Nevertheless, there is considerable inhibition about eating, too, when food is very abundant. In principle a person can have nearly unlimited sexual activity – with a spouse, one or more lovers, or through masturbation – without deleterious effects either physically or economically. There may be real risks, such as of disease or unwanted pregnancy, but these are largely preventable. So there is little incentive for people to boast about how little sex they enjoy. The contrary is much more likely.

But the pattern is quite different with food. In the wealthy countries, inhibiting the pleasures of eating has become a widespread pattern. This is mainly for obvious reasons associated with health risks from excess weight, high-fat diets, and the like. A surprisingly pervasive tension about the pleasures of eating is graphically and simply reflected in bookstores. An army of luxurious cookbooks and meal memoirs faces its enemy army across the aisle, the diet book brigade. Caught in a relentless vise between pleasure and prudence, a plurality of the economically privileged population is on a permanent diet. I've noted the effective flattery "Oh, you've lost weight" – a comment that in other historic circumstances was a mark of sympathy and dread. People among the wealthiest on the planet fly to very costly spas, where they are fed painfully austere portions of food while also enduring the exercise and trailblazing routines a Kalahari Bushman hunter-gatherer has no choice but to accept if he is to live until tomorrow. This practice is interesting not only because it may effectively reduce weight and improve health. It also secures social status. The endeavor is seen not as preposterous but as earnestly worthwhile. It is a secular replacement for going to Lourdes or Mecca. It reflects well on the campers, on their morality and sense of personal discipline. Unhappy and ravenous campers perhaps, but virtuous paragons whose morality is a shield against mortality.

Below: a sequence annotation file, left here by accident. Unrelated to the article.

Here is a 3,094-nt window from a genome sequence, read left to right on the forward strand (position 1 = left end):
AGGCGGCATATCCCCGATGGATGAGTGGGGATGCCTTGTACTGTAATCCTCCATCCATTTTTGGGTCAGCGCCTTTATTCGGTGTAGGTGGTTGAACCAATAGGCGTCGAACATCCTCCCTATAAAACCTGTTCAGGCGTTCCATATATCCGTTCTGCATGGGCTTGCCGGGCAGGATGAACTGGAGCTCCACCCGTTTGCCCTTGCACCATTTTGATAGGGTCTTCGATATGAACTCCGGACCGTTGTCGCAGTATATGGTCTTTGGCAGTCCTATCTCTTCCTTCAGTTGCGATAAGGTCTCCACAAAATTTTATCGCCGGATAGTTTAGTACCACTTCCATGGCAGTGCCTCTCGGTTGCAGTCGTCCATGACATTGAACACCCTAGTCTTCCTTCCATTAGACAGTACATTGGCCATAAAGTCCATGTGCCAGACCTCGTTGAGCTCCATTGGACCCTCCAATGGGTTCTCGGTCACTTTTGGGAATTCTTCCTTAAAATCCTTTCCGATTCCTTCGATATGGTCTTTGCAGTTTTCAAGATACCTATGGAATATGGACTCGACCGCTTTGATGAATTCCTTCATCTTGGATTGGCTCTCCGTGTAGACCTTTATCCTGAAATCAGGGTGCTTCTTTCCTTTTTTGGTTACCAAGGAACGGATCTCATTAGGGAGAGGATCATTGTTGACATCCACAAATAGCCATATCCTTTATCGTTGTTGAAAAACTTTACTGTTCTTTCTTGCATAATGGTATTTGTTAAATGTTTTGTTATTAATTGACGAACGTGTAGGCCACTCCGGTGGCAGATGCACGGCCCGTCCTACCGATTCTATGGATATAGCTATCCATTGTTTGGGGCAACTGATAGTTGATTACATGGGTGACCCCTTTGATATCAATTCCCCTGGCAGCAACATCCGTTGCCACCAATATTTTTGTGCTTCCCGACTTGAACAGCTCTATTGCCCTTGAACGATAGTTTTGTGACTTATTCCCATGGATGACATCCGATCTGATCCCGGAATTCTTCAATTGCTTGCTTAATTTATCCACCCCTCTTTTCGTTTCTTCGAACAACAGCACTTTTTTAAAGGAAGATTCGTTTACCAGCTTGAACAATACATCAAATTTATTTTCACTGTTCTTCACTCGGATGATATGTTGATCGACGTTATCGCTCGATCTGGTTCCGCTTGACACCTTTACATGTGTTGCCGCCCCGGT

In contrast, fat people are discriminated against because it is assumed they lack backbone. They are self-indulgent. They are self-destructive. They enjoy bad food and too much food too well. Clearly they don't exercise. They are vehemently lazy. Their cholesterol levels are shameful. Their fiber intake and their moral fiber are both zero. Medical statisticians and moralists alike define them as surefire quick losers in the war against mortality. They do not have the warrior leanness and hardness on which people can depend. They enjoy intake more than output. They bear the equivalent of the scarlet letter on their indecently curvaceous jellybellies. Since they probably drink as well as gorge, they add medical complications and moral peril to calories.